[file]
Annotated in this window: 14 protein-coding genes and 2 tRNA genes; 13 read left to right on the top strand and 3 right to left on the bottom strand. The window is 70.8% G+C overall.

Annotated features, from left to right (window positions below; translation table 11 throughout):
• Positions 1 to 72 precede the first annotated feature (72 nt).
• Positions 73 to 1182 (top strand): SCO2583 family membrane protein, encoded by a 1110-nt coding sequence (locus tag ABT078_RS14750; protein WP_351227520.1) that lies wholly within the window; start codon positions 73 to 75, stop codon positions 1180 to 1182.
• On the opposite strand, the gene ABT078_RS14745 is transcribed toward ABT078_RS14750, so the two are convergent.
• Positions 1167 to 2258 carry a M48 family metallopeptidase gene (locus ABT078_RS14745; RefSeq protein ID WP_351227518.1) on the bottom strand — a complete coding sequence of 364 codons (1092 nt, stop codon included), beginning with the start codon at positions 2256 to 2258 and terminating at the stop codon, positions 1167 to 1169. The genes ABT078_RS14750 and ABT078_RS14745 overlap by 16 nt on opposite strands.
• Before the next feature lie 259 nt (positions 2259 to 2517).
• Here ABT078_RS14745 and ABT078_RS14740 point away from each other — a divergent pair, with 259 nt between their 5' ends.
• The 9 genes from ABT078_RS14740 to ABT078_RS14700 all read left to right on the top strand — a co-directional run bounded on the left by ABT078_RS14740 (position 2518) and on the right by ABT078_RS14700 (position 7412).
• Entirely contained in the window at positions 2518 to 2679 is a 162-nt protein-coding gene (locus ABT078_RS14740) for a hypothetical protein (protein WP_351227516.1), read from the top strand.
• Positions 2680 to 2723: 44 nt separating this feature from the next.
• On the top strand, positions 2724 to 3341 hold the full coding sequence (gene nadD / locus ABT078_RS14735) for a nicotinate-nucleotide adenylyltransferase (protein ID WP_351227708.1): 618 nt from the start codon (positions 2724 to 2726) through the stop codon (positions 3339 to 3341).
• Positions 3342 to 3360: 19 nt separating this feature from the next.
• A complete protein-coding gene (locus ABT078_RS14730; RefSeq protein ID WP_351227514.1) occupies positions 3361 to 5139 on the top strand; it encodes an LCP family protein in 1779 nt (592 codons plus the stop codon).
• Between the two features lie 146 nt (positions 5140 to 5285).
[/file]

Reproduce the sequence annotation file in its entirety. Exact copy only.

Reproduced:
Annotated in this window: 14 protein-coding genes and 2 tRNA genes; 13 read left to right on the top strand and 3 right to left on the bottom strand. The window is 70.8% G+C overall.

Annotated features, from left to right (window positions below; translation table 11 throughout):
• Positions 1 to 72 precede the first annotated feature (72 nt).
• Positions 73 to 1182 (top strand): SCO2583 family membrane protein, encoded by a 1110-nt coding sequence (locus tag ABT078_RS14750; protein WP_351227520.1) that lies wholly within the window; start codon positions 73 to 75, stop codon positions 1180 to 1182.
• On the opposite strand, the gene ABT078_RS14745 is transcribed toward ABT078_RS14750, so the two are convergent.
• Positions 1167 to 2258 carry a M48 family metallopeptidase gene (locus ABT078_RS14745; RefSeq protein ID WP_351227518.1) on the bottom strand — a complete coding sequence of 364 codons (1092 nt, stop codon included), beginning with the start codon at positions 2256 to 2258 and terminating at the stop codon, positions 1167 to 1169. The genes ABT078_RS14750 and ABT078_RS14745 overlap by 16 nt on opposite strands.
• Before the next feature lie 259 nt (positions 2259 to 2517).
• Here ABT078_RS14745 and ABT078_RS14740 point away from each other — a divergent pair, with 259 nt between their 5' ends.
• The 9 genes from ABT078_RS14740 to ABT078_RS14700 all read left to right on the top strand — a co-directional run bounded on the left by ABT078_RS14740 (position 2518) and on the right by ABT078_RS14700 (position 7412).
• Entirely contained in the window at positions 2518 to 2679 is a 162-nt protein-coding gene (locus ABT078_RS14740) for a hypothetical protein (protein WP_351227516.1), read from the top strand.
• Positions 2680 to 2723: 44 nt separating this feature from the next.
• On the top strand, positions 2724 to 3341 hold the full coding sequence (gene nadD / locus ABT078_RS14735) for a nicotinate-nucleotide adenylyltransferase (protein ID WP_351227708.1): 618 nt from the start codon (positions 2724 to 2726) through the stop codon (positions 3339 to 3341).
• Positions 3342 to 3360: 19 nt separating this feature from the next.
• A complete protein-coding gene (locus ABT078_RS14730; RefSeq protein ID WP_351227514.1) occupies positions 3361 to 5139 on the top strand; it encodes an LCP family protein in 1779 nt (592 codons plus the stop codon).
• Between the two features lie 146 nt (positions 5140 to 5285).